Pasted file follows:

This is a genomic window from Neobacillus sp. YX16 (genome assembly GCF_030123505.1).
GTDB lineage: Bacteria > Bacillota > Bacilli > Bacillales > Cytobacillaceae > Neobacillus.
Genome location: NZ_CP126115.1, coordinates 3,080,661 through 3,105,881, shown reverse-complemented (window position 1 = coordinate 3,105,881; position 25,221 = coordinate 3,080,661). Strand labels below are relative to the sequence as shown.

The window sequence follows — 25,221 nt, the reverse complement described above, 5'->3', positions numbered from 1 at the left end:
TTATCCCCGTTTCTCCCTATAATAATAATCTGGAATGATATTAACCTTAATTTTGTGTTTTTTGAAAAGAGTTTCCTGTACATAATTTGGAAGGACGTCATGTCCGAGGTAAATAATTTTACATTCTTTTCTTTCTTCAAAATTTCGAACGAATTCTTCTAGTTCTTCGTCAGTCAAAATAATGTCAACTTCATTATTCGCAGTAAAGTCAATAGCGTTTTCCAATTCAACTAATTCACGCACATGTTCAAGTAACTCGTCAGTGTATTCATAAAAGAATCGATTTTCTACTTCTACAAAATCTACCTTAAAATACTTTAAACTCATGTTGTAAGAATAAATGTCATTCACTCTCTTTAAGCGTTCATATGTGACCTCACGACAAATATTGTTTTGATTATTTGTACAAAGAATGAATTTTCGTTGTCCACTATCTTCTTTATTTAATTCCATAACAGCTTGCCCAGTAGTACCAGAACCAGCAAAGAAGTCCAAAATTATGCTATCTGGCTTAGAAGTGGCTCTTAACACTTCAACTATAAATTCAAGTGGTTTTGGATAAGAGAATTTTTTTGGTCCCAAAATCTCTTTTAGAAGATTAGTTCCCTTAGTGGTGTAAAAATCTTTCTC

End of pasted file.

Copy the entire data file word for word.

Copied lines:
This is a genomic window from Neobacillus sp. YX16 (genome assembly GCF_030123505.1).
GTDB lineage: Bacteria > Bacillota > Bacilli > Bacillales > Cytobacillaceae > Neobacillus.
Genome location: NZ_CP126115.1, coordinates 3,080,661 through 3,105,881, shown reverse-complemented (window position 1 = coordinate 3,105,881; position 25,221 = coordinate 3,080,661). Strand labels below are relative to the sequence as shown.

The window sequence follows — 25,221 nt, the reverse complement described above, 5'->3', positions numbered from 1 at the left end:
TTATCCCCGTTTCTCCCTATAATAATAATCTGGAATGATATTAACCTTAATTTTGTGTTTTTTGAAAAGAGTTTCCTGTACATAATTTGGAAGGACGTCATGTCCGAGGTAAATAATTTTACATTCTTTTCTTTCTTCAAAATTTCGAACGAATTCTTCTAGTTCTTCGTCAGTCAAAATAATGTCAACTTCATTATTCGCAGTAAAGTCAATAGCGTTTTCCAATTCAACTAATTCACGCACATGTTCAAGTAACTCGTCAGTGTATTCATAAAAGAATCGATTTTCTACTTCTACAAAATCTACCTTAAAATACTTTAAACTCATGTTGTAAGAATAAATGTCATTCACTCTCTTTAAGCGTTCATATGTGACCTCACGACAAATATTGTTTTGATTATTTGTACAAAGAATGAATTTTCGTTGTCCACTATCTTCTTTATTTAATTCCATAACAGCTTGCCCAGTAGTACCAGAACCAGCAAAGAAGTCCAAAATTATGCTATCTGGCTTAGAAGTGGCTCTTAACACTTCAACTATAAATTCAAGTGGTTTTGGATAAGAGAATTTTTTTGGTCCCAAAATCTCTTTTAGAAGATTAGTTCCCTTAGTGGTGTAAAAATCTTTCTC